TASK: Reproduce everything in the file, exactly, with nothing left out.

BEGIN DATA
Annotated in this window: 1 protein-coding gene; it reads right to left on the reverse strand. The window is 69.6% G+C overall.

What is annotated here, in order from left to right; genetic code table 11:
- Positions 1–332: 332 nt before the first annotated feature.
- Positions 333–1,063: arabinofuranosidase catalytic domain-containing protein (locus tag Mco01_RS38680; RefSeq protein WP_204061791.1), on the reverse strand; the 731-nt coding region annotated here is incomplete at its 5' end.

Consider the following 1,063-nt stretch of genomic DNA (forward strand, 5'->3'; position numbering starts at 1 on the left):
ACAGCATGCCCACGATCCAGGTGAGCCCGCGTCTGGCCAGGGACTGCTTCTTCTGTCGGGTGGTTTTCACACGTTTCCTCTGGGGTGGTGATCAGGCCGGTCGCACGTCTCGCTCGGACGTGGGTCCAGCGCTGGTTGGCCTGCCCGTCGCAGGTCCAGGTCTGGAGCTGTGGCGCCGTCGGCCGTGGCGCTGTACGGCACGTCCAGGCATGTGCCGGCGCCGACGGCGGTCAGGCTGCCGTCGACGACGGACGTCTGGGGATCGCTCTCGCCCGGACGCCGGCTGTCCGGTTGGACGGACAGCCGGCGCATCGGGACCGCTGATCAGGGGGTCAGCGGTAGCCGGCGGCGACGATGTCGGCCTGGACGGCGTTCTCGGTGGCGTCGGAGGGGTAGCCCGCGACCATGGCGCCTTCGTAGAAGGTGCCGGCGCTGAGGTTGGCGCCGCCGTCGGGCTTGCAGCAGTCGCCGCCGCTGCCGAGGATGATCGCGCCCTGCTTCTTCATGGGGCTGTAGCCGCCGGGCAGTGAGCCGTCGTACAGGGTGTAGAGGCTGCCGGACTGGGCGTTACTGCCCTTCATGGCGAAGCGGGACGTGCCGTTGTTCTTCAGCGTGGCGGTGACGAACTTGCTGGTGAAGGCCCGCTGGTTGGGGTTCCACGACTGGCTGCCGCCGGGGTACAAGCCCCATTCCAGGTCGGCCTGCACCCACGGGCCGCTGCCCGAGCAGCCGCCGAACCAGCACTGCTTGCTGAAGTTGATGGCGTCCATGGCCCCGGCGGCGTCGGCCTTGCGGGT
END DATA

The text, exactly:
Annotated in this window: 1 protein-coding gene; it reads right to left on the reverse strand. The window is 69.6% G+C overall.

What is annotated here, in order from left to right; genetic code table 11:
- Positions 1–332: 332 nt before the first annotated feature.
- Positions 333–1,063: arabinofuranosidase catalytic domain-containing protein (locus tag Mco01_RS38680; RefSeq protein WP_204061791.1), on the reverse strand; the 731-nt coding region annotated here is incomplete at its 5' end.

Consider the following 1,063-nt stretch of genomic DNA (forward strand, 5'->3'; position numbering starts at 1 on the left):
ACAGCATGCCCACGATCCAGGTGAGCCCGCGTCTGGCCAGGGACTGCTTCTTCTGTCGGGTGGTTTTCACACGTTTCCTCTGGGGTGGTGATCAGGCCGGTCGCACGTCTCGCTCGGACGTGGGTCCAGCGCTGGTTGGCCTGCCCGTCGCAGGTCCAGGTCTGGAGCTGTGGCGCCGTCGGCCGTGGCGCTGTACGGCACGTCCAGGCATGTGCCGGCGCCGACGGCGGTCAGGCTGCCGTCGACGACGGACGTCTGGGGATCGCTCTCGCCCGGACGCCGGCTGTCCGGTTGGACGGACAGCCGGCGCATCGGGACCGCTGATCAGGGGGTCAGCGGTAGCCGGCGGCGACGATGTCGGCCTGGACGGCGTTCTCGGTGGCGTCGGAGGGGTAGCCCGCGACCATGGCGCCTTCGTAGAAGGTGCCGGCGCTGAGGTTGGCGCCGCCGTCGGGCTTGCAGCAGTCGCCGCCGCTGCCGAGGATGATCGCGCCCTGCTTCTTCATGGGGCTGTAGCCGCCGGGCAGTGAGCCGTCGTACAGGGTGTAGAGGCTGCCGGACTGGGCGTTACTGCCCTTCATGGCGAAGCGGGACGTGCCGTTGTTCTTCAGCGTGGCGGTGACGAACTTGCTGGTGAAGGCCCGCTGGTTGGGGTTCCACGACTGGCTGCCGCCGGGGTACAAGCCCCATTCCAGGTCGGCCTGCACCCACGGGCCGCTGCCCGAGCAGCCGCCGAACCAGCACTGCTTGCTGAAGTTGATGGCGTCCATGGCCCCGGCGGCGTCGGCCTTGCGGGT